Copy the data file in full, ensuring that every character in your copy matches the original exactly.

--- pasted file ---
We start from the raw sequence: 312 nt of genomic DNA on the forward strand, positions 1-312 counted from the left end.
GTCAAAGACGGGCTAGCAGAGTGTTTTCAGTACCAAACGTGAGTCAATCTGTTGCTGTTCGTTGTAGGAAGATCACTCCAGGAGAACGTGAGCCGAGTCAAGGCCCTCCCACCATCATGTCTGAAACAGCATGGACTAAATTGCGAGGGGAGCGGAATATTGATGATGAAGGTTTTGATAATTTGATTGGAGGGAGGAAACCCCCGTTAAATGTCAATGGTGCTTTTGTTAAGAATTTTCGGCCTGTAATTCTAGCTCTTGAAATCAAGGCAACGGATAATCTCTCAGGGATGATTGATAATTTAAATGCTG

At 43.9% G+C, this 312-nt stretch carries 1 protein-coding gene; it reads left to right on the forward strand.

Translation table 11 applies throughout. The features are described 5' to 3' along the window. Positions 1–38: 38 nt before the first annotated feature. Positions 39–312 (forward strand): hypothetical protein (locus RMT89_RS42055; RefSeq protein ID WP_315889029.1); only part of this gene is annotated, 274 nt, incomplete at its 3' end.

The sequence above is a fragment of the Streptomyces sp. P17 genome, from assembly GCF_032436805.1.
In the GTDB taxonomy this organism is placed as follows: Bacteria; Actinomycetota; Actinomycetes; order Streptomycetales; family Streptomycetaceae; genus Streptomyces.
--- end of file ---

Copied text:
We start from the raw sequence: 312 nt of genomic DNA on the forward strand, positions 1-312 counted from the left end.
GTCAAAGACGGGCTAGCAGAGTGTTTTCAGTACCAAACGTGAGTCAATCTGTTGCTGTTCGTTGTAGGAAGATCACTCCAGGAGAACGTGAGCCGAGTCAAGGCCCTCCCACCATCATGTCTGAAACAGCATGGACTAAATTGCGAGGGGAGCGGAATATTGATGATGAAGGTTTTGATAATTTGATTGGAGGGAGGAAACCCCCGTTAAATGTCAATGGTGCTTTTGTTAAGAATTTTCGGCCTGTAATTCTAGCTCTTGAAATCAAGGCAACGGATAATCTCTCAGGGATGATTGATAATTTAAATGCTG

At 43.9% G+C, this 312-nt stretch carries 1 protein-coding gene; it reads left to right on the forward strand.

Translation table 11 applies throughout. The features are described 5' to 3' along the window. Positions 1–38: 38 nt before the first annotated feature. Positions 39–312 (forward strand): hypothetical protein (locus RMT89_RS42055; RefSeq protein ID WP_315889029.1); only part of this gene is annotated, 274 nt, incomplete at its 3' end.

The sequence above is a fragment of the Streptomyces sp. P17 genome, from assembly GCF_032436805.1.
In the GTDB taxonomy this organism is placed as follows: Bacteria; Actinomycetota; Actinomycetes; order Streptomycetales; family Streptomycetaceae; genus Streptomyces.